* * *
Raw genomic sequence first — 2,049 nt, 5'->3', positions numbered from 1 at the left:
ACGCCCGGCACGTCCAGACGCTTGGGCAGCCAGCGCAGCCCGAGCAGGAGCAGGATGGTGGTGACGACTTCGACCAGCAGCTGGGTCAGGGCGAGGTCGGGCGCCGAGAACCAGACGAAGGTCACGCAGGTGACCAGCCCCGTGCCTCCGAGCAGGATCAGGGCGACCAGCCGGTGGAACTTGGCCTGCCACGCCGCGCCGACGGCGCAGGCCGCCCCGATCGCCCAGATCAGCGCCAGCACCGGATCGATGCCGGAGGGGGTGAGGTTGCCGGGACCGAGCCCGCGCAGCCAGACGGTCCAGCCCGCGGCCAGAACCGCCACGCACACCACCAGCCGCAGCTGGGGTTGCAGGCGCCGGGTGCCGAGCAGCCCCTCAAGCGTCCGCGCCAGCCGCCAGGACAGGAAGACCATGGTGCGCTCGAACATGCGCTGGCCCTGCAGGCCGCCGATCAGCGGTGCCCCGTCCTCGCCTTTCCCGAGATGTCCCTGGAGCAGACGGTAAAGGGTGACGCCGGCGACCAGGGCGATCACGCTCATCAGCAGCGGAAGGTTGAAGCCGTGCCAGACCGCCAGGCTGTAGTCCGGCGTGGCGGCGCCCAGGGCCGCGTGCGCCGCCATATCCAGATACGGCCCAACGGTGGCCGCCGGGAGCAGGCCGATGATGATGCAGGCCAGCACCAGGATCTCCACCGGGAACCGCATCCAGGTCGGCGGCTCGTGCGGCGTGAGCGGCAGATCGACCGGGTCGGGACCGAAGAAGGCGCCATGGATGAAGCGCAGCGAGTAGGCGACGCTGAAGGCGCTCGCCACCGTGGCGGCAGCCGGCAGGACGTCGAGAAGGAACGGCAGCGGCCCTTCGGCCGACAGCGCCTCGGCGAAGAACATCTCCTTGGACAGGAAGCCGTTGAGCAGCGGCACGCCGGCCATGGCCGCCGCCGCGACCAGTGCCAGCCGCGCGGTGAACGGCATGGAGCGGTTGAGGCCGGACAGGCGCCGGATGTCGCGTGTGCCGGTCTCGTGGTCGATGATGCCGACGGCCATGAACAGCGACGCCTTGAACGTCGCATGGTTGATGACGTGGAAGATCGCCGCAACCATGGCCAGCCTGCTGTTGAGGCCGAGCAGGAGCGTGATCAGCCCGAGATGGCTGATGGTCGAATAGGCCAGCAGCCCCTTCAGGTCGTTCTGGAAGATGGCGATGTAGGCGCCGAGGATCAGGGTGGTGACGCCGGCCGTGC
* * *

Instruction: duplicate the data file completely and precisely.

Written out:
Raw genomic sequence first — 2,049 nt, 5'->3', positions numbered from 1 at the left:
ACGCCCGGCACGTCCAGACGCTTGGGCAGCCAGCGCAGCCCGAGCAGGAGCAGGATGGTGGTGACGACTTCGACCAGCAGCTGGGTCAGGGCGAGGTCGGGCGCCGAGAACCAGACGAAGGTCACGCAGGTGACCAGCCCCGTGCCTCCGAGCAGGATCAGGGCGACCAGCCGGTGGAACTTGGCCTGCCACGCCGCGCCGACGGCGCAGGCCGCCCCGATCGCCCAGATCAGCGCCAGCACCGGATCGATGCCGGAGGGGGTGAGGTTGCCGGGACCGAGCCCGCGCAGCCAGACGGTCCAGCCCGCGGCCAGAACCGCCACGCACACCACCAGCCGCAGCTGGGGTTGCAGGCGCCGGGTGCCGAGCAGCCCCTCAAGCGTCCGCGCCAGCCGCCAGGACAGGAAGACCATGGTGCGCTCGAACATGCGCTGGCCCTGCAGGCCGCCGATCAGCGGTGCCCCGTCCTCGCCTTTCCCGAGATGTCCCTGGAGCAGACGGTAAAGGGTGACGCCGGCGACCAGGGCGATCACGCTCATCAGCAGCGGAAGGTTGAAGCCGTGCCAGACCGCCAGGCTGTAGTCCGGCGTGGCGGCGCCCAGGGCCGCGTGCGCCGCCATATCCAGATACGGCCCAACGGTGGCCGCCGGGAGCAGGCCGATGATGATGCAGGCCAGCACCAGGATCTCCACCGGGAACCGCATCCAGGTCGGCGGCTCGTGCGGCGTGAGCGGCAGATCGACCGGGTCGGGACCGAAGAAGGCGCCATGGATGAAGCGCAGCGAGTAGGCGACGCTGAAGGCGCTCGCCACCGTGGCGGCAGCCGGCAGGACGTCGAGAAGGAACGGCAGCGGCCCTTCGGCCGACAGCGCCTCGGCGAAGAACATCTCCTTGGACAGGAAGCCGTTGAGCAGCGGCACGCCGGCCATGGCCGCCGCCGCGACCAGTGCCAGCCGCGCGGTGAACGGCATGGAGCGGTTGAGGCCGGACAGGCGCCGGATGTCGCGTGTGCCGGTCTCGTGGTCGATGATGCCGACGGCCATGAACAGCGACGCCTTGAACGTCGCATGGTTGATGACGTGGAAGATCGCCGCAACCATGGCCAGCCTGCTGTTGAGGCCGAGCAGGAGCGTGATCAGCCCGAGATGGCTGATGGTCGAATAGGCCAGCAGCCCCTTCAGGTCGTTCTGGAAGATGGCGATGTAGGCGCCGAGGATCAGGGTGGTGACGCCGGCCGTGC